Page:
Climate change response for inclusive WASH: transferring knowledge for greater impact


Blue background with white text stating, 'Innovation & Impact


University of Technology Sydney, Institute for Sustainable Futures

Innovation and Impact projects are contributing to ongoing research and development in Water for Women as a way of strengthening the use of new evidence, innovation and practice for inclusive, sustainable and resilient WASH.

Water for Women has been partnering with the University of Technology Sydney, Institute for Sustainable Futures (UTS-ISF) on the research project, Climate Change Response for Inclusive WASH (CCRIW), which is supporting civil society organisations to assess climate change impacts and improve the service, gender and social inclusion outcomes of water, sanitation and hygiene (WASH) programs.


Climate change is leading to water stress and insecurity and threatening the sustainability of WASH services across Asia and the Pacific. Changes in the frequency, intensity, duration, and distribution of rainfall, extreme temperature and extreme weather events, along with rising sea levels, can directly disrupt WASH services.


Water for Women partner the UTS-ISF has been leading research into different approaches for assessing and addressing the multiple intersecting impacts of climate change on WASH services, gender equality and wellbeing of communities. Research has been undertaken in two case study areas:

1. Indonesia, in partnership with Plan International Indonesia.

2. Timor-Leste, in partnership with WaterAid Timor-Leste.

The CCRIW project has developed replicable methods for assessing climate impacts on inclusive WASH and facilitating local solutions. The CCRIW materials have generated strong interest internationally.


This Innovation and Impact project is expanding the impact of the CCRIW project to a global level by developing a massive online open course (MOOC) and providing targeted training on the CCRIW materials to multiple UNICEF country programs.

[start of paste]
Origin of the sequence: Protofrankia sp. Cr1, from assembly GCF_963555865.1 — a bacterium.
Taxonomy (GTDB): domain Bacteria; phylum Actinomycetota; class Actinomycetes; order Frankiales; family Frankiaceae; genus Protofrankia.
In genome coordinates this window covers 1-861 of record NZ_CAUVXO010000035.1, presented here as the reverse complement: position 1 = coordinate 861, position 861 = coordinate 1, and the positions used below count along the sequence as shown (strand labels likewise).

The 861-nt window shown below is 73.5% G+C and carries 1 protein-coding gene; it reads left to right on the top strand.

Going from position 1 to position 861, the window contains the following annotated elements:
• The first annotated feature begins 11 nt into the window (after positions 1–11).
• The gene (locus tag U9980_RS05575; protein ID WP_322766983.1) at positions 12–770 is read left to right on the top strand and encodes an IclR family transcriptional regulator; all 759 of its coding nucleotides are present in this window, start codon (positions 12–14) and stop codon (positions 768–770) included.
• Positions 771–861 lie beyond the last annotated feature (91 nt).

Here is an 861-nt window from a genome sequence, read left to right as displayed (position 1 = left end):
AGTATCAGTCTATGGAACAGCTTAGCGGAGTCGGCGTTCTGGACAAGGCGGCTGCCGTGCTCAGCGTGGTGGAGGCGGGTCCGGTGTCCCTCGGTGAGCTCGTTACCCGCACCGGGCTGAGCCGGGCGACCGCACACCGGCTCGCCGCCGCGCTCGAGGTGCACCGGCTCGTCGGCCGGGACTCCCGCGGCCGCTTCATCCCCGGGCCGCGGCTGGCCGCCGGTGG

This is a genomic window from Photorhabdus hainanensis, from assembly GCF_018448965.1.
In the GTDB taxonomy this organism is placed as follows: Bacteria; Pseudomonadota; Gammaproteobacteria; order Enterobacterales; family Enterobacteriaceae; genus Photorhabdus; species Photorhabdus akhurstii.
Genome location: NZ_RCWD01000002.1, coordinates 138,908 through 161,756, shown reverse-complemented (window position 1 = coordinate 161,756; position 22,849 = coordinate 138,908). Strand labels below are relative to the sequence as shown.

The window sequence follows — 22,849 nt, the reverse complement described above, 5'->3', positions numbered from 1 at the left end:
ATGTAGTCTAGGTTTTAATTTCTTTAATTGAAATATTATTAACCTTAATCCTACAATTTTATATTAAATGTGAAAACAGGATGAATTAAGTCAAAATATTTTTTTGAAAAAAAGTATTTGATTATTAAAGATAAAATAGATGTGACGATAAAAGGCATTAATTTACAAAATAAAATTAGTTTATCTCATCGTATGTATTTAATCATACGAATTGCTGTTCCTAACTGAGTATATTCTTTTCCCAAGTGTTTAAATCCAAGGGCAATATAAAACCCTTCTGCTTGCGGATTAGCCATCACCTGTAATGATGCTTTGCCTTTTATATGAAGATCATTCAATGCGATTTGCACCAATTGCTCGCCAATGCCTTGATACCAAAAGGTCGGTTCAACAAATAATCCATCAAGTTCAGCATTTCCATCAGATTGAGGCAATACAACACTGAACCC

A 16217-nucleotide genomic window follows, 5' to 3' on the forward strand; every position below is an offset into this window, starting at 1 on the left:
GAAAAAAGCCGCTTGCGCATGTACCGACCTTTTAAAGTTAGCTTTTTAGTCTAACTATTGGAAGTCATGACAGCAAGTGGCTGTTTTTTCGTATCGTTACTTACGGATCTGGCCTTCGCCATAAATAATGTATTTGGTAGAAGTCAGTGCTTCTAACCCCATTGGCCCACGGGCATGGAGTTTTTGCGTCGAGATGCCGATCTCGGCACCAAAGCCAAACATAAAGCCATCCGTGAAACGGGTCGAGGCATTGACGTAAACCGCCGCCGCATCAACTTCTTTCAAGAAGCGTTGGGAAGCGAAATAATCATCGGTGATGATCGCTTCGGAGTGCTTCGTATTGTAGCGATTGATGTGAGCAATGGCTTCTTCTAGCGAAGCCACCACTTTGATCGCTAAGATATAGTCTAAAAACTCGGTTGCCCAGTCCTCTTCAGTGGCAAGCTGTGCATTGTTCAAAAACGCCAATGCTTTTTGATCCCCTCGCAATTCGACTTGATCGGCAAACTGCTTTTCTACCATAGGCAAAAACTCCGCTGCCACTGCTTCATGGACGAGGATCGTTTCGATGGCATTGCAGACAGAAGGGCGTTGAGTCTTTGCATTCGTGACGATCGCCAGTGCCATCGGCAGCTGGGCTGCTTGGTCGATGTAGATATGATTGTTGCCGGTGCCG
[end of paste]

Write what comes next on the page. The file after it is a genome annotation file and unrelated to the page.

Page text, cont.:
The free online course will familiarise users with the CCRIW approach and materials, and provide a foundational understanding of key thinking on climate change, gender equality and social inclusion in WASH.


The course will be open access for all and self-paced. The MOOC will make use of a variety of teaching and learning techniques such as videos, quizzes, polls, suggested reading, and open discussion forums, making participation enjoyable and engaging.


Additionally, drawing on their experience sharing lessons from CCRIW with civil society partners, UTS ISF researchers are developing webinars that provide targeted engagement with staff from the UNICEF East Asia and Pacific regional office, representing 10 to 15 country programs. The webinars will familiarise participants with the CCRIW approach and materials, and facilitate considered use in their own country programs.


As a result, methods for addressing climate change impacts on gender equality and social inclusion in WASH and related valuable lessons learnt from the CCRIW project are reaching interested stakeholders across the globe. These methods are also being strongly integrated within UNICEF and other Water for Women partner projects throughout the Asia-Pacific region.


UTS-ISF logo

The Australian aid program is investing in innovation and learning to deepen impact throughout Asia and the Pacific through the Innovation and Impact grants. By supporting partners to further their innovation and impact, we can not only improve WASH outcomes in this region, but also contribute to improved WASH policy and practice globally. Water for Women is proud to be partnering with the University of Technology Sydney, Institute for Sustainable Futures.

Header photo: community members in Indonesia participating in futures visioning activity / UTS-ISF

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